Goldman Sachs: Earnings Home Run Winner

NEW YORK ( TheStreet) -- Goldman Sachs ( GS) was the winner among the largest U.S. banks on Wednesday, with shares rising 4% to close at $141.09.

Goldman blew past earnings expectations, reporting fourth-quarter earnings available to common shareholders of $2.833 billion, or $5.60 a share, with analysts polled by Bloomberg estimating that earnings would come in at $3.66 a share.

The firm's earnings increased from $1.458 billion, or $2.85 a share in the third quarter, and $978 million, or $1.84 a share, in the fourth quarter of 2011, with large increases in both debt and equity underwriting revenue; continued strength in institutional client servicing revenue, which was up 4% sequentially and 42% year-over-year to $4.342 billion; and increases of 9% sequentially and 126% year-over-year in investing and lending revenue, to $1.973 billion.

Credit Suisse analyst Howard Chen reiterated his "Outperform" rating for Goldman following the earnings announcement, while raising his price target for the shares by $15 to $160, saying "the beat was fairly broad based--better than expected investment banking, stronger FICC results, more in the way of principal investment gains/realizations and higher investment management revenues all supported by continued strong expense and capital management discipline."

Chen called the results "a solid end to the year for Goldman--2012 represented the first year of core revenue growth since 2009 with the firm achieving a 10%+ return on equity amidst a still challenging market backdrop."

JPMorgan Chase ( JPM) also beat analysts' expectations with a fourth-quarter profit of $5.7 billion, or $1.39 a share, while the consensus estimate among analysts polled by Thomson Reuters was $1.16. The company's shares rose 1% to close at $46.82. Please see TheStreet's earnings coverage for additional detail on JPMorgan's quarterly and annual results.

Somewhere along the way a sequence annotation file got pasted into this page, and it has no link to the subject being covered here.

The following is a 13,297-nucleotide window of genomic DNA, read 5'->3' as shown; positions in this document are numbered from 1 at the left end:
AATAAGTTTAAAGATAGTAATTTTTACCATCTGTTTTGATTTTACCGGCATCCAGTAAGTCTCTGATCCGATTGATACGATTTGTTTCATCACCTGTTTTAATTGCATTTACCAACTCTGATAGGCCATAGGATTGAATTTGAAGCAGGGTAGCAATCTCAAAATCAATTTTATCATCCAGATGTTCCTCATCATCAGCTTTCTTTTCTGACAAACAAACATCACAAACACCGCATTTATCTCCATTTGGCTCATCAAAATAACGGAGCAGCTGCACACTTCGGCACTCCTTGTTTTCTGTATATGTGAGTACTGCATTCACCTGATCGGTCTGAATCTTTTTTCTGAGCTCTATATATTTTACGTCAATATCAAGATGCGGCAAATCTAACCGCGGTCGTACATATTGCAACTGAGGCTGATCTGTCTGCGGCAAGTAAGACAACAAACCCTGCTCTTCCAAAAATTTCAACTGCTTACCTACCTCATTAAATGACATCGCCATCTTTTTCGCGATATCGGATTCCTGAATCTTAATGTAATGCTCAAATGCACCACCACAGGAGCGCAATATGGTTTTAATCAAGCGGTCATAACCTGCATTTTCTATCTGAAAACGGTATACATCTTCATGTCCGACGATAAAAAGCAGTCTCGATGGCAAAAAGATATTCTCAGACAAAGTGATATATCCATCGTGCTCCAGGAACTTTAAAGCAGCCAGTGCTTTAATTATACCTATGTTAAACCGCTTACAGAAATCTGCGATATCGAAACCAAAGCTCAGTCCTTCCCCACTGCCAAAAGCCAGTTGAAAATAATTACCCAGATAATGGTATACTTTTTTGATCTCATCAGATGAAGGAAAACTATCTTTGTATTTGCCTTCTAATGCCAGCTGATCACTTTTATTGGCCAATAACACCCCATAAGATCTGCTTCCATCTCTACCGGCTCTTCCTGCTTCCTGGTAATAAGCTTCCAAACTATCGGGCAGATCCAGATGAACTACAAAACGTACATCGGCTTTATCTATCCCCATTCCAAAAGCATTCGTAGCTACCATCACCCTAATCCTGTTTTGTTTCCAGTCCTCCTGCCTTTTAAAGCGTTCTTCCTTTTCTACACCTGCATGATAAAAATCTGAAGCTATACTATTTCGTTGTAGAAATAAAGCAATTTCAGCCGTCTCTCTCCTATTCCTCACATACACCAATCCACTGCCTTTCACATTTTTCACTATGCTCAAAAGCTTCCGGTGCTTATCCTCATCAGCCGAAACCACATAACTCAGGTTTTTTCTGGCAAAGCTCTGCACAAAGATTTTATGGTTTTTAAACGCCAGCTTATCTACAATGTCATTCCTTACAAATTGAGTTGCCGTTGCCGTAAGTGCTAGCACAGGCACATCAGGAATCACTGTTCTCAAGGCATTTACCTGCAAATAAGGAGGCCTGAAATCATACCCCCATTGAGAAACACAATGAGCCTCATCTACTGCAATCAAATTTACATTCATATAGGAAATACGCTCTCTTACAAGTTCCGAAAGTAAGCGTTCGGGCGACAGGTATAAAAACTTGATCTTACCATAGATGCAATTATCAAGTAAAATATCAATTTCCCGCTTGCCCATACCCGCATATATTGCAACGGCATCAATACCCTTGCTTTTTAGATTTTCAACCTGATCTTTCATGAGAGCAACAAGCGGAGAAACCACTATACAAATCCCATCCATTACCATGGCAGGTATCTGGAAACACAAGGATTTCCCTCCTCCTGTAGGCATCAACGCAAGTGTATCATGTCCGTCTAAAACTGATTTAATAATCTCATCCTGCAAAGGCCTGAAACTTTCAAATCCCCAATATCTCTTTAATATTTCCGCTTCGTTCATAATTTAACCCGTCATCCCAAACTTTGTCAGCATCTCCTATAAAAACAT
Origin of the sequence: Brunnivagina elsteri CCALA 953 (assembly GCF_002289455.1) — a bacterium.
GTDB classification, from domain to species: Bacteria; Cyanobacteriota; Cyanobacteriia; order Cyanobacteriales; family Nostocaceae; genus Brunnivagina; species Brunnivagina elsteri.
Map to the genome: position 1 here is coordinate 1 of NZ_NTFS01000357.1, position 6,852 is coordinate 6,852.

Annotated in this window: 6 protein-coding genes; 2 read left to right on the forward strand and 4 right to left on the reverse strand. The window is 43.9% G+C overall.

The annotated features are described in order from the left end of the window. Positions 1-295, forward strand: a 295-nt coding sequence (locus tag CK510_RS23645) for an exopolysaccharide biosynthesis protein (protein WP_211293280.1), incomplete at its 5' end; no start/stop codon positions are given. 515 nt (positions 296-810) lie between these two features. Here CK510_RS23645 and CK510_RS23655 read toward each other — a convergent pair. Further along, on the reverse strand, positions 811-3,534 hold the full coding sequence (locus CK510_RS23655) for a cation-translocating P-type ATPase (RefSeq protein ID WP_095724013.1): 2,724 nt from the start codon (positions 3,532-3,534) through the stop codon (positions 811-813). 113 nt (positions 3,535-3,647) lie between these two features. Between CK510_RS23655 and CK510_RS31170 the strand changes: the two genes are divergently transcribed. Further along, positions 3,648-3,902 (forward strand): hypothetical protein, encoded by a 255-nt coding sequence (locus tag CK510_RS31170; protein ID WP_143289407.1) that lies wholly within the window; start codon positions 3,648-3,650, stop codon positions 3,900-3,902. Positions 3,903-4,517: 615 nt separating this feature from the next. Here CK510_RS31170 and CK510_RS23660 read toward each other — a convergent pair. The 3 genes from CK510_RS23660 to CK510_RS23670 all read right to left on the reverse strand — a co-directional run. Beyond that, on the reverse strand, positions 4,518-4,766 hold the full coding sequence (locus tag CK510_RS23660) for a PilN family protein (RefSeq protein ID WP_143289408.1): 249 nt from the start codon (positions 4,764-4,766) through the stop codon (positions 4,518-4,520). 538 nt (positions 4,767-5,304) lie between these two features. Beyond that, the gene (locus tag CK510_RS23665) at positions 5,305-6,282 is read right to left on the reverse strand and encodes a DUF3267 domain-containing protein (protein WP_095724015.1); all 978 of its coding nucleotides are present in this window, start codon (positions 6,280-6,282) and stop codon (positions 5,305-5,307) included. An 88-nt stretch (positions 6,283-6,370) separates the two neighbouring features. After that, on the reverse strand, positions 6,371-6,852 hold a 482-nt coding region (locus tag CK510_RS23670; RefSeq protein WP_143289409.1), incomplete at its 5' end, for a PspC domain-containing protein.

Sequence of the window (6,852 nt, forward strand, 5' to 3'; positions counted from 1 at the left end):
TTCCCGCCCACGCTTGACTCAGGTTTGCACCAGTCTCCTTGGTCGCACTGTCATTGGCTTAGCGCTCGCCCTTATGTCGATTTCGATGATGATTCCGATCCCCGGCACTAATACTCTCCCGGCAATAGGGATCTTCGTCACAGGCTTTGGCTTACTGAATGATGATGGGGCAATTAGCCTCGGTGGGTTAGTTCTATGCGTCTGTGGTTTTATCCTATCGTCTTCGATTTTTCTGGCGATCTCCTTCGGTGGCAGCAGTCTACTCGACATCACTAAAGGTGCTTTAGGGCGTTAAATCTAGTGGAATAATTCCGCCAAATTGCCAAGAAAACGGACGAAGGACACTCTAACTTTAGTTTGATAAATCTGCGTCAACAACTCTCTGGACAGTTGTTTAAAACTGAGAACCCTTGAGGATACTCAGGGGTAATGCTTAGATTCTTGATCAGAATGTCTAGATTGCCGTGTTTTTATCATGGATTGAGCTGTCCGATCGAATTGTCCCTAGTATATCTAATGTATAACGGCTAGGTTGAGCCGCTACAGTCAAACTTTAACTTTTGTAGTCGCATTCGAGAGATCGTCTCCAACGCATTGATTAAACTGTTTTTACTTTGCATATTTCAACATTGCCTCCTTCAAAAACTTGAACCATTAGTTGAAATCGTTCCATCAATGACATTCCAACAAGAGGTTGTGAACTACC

A Mixed Market

The broad indexes ended mixed as shares of Apple ( AAPL) recovered over 4% to close at $606.09, although shareholders will have to wait until next Wednesday for the company to announce results for its fiscal first quarter, ended Dec. 31.

Apple's shares look quite inexpensive, trading for 10.5 times the consensus fiscal 2013 EPS estimate of $48.34. It's not surprising that investors are jittery heading into earnings, as a slew of EPS estimate revisions will follow.

Pacific Crest Securities analyst Andy Hargreaves on Wednesday downgraded Apple to "Sector Perform" from "Outperform," saying that "high-end smartphone and tablet markets are rapidly approaching saturation, which, along with waning demand for incremental hardware innovation, is likely to pressure Apple's profit growth in the coming years." Hargreaves lowered his earnings estimate for the fiscal first quarter to $14.65 from $14.79, while lowering his fiscal 2013 EPS estimate to $41.85 to $45.13, and his fiscal 2014 EPS estimate to $43.92, to $47.70.

The analyst estimated a fair value for Apple's shares of between $440 and $550 over the next 12 months, and said that "on the upside, we believe continued strong demand for iPad and a modestly improved overall profit growth outlook exiting F2013 could support multiples that are on par with where AAPL traded exiting 2012, which was around 13x trailing-12-months EPS."

The KBW Bank Index ( I:BKX) was up slightly to close at 53.54, with 13 of the 24 index components showing gains.

Trust Banks Take It on the Chin

Trust banks stocks were weak, with Bank of New York Mellon ( BK) down 3% to close at $26.04, and shares of Northern Trust ( NTRS) sliding 6% to close at $49.78.